The season is young, but the men’s basketball team may be in the midst of one of the most crucial stretches of the season.

The Elis (2-5, 0-0 Ivy) continue their season at home on Saturday against the Vermont Catamounts (2-5) in a game that could further Yale’s rebound from a difficult start to the year. After losses to several of the country’s best teams, the Bulldogs could use wins against Vermont — followed by struggling Boston University (2-6) next Tuesday — before traveling to No. 4 Kansas over winter break.

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The Bulldogs are fresh off a dramatic 70-66 overtime win on the road Tuesday night at Fairfield. The game was tight throughout, but Yale managed to come out on top thanks to some clutch play from two of its seniors.

With 15 seconds left on the clock, Caleb Holmes ’08 hit a clutch three-pointer to tie the game at 60 and set the stage for overtime. Eric Flato ’08 then scored six of his 11 points in the extra period, including four free throws, to clinch the victory.

“It’s always good to win, but it’s also about how well we’re playing,” head coach James Jones said. “We’ve played well the past two games, even though one was a loss to Wagner.”

The Catamounts are coming off a Nov. 30 blowout loss to the two-time defending national champion Florida Gators in St. Petersburg, Fla.

While the Bulldogs have faced stiff competition on the road through their first seven games, the Catamounts have had their share of quality opponents away from Vermont — including George Mason and Virginia, in addition to the Gators. The Catamounts have also lost to two less impressive teams, Dartmouth and Loyola, Md.

But Jones is not taking Saturday’s contest lightly. Jones said he was particularly impressed by Vermont’s junior co-captain and starting point guard Mike Trimboli after briefly scouting the Catamounts on Wednesday. The 2007 America East first-teamer and Norwalk, Conn. native is averaging 18.6 points and a team-high 4.6 assists per game.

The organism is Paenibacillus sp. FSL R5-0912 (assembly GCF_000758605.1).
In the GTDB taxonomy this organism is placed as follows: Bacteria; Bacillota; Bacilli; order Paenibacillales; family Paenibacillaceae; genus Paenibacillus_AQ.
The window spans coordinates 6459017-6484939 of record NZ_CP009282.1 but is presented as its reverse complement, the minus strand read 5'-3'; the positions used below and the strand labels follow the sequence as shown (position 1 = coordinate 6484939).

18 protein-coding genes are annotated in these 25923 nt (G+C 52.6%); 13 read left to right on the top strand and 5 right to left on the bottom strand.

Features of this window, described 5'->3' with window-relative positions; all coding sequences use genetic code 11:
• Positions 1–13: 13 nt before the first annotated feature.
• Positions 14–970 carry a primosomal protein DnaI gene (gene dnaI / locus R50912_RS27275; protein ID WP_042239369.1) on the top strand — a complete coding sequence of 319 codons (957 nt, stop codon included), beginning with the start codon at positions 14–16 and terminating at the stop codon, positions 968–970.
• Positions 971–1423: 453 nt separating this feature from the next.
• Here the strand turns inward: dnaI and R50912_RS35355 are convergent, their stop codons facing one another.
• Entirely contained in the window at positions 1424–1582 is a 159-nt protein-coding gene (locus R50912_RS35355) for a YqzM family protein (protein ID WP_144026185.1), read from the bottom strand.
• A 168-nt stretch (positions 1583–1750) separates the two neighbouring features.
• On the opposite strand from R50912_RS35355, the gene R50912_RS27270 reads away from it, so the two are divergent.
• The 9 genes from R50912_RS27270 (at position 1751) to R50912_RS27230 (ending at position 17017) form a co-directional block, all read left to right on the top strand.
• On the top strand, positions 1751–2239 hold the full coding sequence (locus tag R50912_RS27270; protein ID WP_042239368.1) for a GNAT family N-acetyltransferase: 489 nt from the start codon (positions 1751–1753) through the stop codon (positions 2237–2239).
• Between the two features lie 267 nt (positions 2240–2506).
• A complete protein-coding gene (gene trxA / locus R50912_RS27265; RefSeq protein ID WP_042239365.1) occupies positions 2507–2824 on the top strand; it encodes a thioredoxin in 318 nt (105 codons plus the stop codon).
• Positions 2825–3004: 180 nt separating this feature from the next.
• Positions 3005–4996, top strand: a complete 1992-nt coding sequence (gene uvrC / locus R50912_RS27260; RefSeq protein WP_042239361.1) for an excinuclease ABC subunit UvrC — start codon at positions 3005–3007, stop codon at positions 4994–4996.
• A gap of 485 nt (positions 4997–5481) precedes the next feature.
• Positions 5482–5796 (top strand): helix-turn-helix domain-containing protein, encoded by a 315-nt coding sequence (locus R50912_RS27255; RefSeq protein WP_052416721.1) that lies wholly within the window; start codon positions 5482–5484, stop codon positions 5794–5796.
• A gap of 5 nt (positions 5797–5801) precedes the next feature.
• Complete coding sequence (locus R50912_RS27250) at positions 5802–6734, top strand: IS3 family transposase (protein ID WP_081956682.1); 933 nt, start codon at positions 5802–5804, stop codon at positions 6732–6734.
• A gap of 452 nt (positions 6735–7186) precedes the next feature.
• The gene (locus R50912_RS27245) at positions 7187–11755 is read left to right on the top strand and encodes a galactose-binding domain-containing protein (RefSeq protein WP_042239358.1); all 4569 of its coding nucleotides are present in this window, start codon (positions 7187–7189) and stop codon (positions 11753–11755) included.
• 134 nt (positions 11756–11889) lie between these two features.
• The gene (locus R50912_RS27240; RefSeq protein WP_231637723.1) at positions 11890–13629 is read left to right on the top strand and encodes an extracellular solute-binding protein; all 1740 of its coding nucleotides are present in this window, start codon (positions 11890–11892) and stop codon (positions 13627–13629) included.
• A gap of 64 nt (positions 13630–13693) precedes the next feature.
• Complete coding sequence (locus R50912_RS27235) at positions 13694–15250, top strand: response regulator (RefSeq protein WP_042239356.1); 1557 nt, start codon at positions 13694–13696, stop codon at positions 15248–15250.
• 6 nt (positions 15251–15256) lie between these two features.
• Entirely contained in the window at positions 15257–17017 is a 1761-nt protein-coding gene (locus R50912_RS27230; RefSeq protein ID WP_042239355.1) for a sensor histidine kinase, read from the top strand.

Vermont is also led on the court by sophomore forward Marques Blakely. The athletic 6-5 slasher leads the team in scoring and rebounding, with 19.4 and 8.4 per game, respectively.

Jones is also keeping an eye on Vermont’s defensive set.

“They play a 1-3-1 zone, and we really haven’t faced that yet this season,” he said. “We’ll have to prepare for that.”

After a rough five-game losing streak, the Bulldogs are looking to carry their newfound momentum from Tuesday night into Saturday’s contest. Jones said the Bulldogs did a good job Tuesday of being patient on offense and taking good shots, which he said prevented the Stags from converting easy transition baskets.

With several players, including Flato, in foul trouble in the first half against Fairfield, more Eli bench players than normal saw action.

“Everyone on the team can play a role and contribute when their name is called,” reserve forward Josh Davis ’10 said. “When we go in, we’re expected to do just as well as the starters. Every good team has a strong bench. You can’t expect the starters to play 40 minutes.”

Although Yale started off the season with a large number of contests against some of the nation’s best, the Bulldogs are not done facing top teams. Yale heads to Lawrence, Kan. — Jayhawk country — to face Kansas on Dec. 29. The Elis were blown out by the Jayhawks in January 2006, 86-47.

But many players seem unfazed by the tough schedule.

“Our schedule this year is exactly what we need,” Flato said in an e-mail. “It prepares us for the Ivy League. Nobody on our team is worried about our record. We struggled early on last season also but clicked in the second half of the season and won 10 of our last 14 games.”

The Bulldogs got off to a similarly rough start last season, beginning the season 1-6. But Yale was able to right the ship during the Ivy League season, going 10-4 and falling just short of a bid to the NCAA Tournament.